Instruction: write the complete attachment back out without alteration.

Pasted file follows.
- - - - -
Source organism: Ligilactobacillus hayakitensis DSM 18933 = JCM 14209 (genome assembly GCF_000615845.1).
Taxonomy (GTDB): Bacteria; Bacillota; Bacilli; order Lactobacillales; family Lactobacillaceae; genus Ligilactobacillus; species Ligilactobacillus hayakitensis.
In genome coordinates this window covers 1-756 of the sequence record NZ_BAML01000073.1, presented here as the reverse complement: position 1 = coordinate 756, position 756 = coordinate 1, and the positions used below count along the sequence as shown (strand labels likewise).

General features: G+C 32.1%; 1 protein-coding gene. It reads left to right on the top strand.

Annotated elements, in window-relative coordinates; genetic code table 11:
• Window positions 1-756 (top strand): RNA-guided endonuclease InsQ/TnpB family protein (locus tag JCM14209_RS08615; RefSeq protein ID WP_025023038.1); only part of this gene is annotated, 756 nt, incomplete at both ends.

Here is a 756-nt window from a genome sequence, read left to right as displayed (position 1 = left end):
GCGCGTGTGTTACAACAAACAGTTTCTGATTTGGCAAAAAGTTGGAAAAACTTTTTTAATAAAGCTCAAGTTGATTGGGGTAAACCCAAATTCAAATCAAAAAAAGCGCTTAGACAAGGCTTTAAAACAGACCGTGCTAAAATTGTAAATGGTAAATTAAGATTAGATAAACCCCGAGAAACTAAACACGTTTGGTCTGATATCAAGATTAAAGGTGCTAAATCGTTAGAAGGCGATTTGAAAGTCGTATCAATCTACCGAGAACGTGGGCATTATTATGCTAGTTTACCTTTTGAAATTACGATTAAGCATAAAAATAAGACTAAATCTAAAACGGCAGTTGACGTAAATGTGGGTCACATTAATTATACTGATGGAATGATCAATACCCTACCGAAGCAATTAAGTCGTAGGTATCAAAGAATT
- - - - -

Source organism: Ligilactobacillus hayakitensis DSM 18933 = JCM 14209 (genome assembly GCF_000615845.1).
Taxonomy (GTDB): Bacteria; Bacillota; Bacilli; order Lactobacillales; family Lactobacillaceae; genus Ligilactobacillus; species Ligilactobacillus hayakitensis.
In genome coordinates this window covers 1-756 of the sequence record NZ_BAML01000073.1, presented here as the reverse complement: position 1 = coordinate 756, position 756 = coordinate 1, and the positions used below count along the sequence as shown (strand labels likewise).

General features: G+C 32.1%; 1 protein-coding gene. It reads left to right on the top strand.

Annotated elements, in window-relative coordinates; genetic code table 11:
• Window positions 1-756 (top strand): RNA-guided endonuclease InsQ/TnpB family protein (locus tag JCM14209_RS08615; RefSeq protein ID WP_025023038.1); only part of this gene is annotated, 756 nt, incomplete at both ends.

Here is a 756-nt window from a genome sequence, read left to right as displayed (position 1 = left end):
GCGCGTGTGTTACAACAAACAGTTTCTGATTTGGCAAAAAGTTGGAAAAACTTTTTTAATAAAGCTCAAGTTGATTGGGGTAAACCCAAATTCAAATCAAAAAAAGCGCTTAGACAAGGCTTTAAAACAGACCGTGCTAAAATTGTAAATGGTAAATTAAGATTAGATAAACCCCGAGAAACTAAACACGTTTGGTCTGATATCAAGATTAAAGGTGCTAAATCGTTAGAAGGCGATTTGAAAGTCGTATCAATCTACCGAGAACGTGGGCATTATTATGCTAGTTTACCTTTTGAAATTACGATTAAGCATAAAAATAAGACTAAATCTAAAACGGCAGTTGACGTAAATGTGGGTCACATTAATTATACTGATGGAATGATCAATACCCTACCGAAGCAATTAAGTCGTAGGTATCAAAGAATT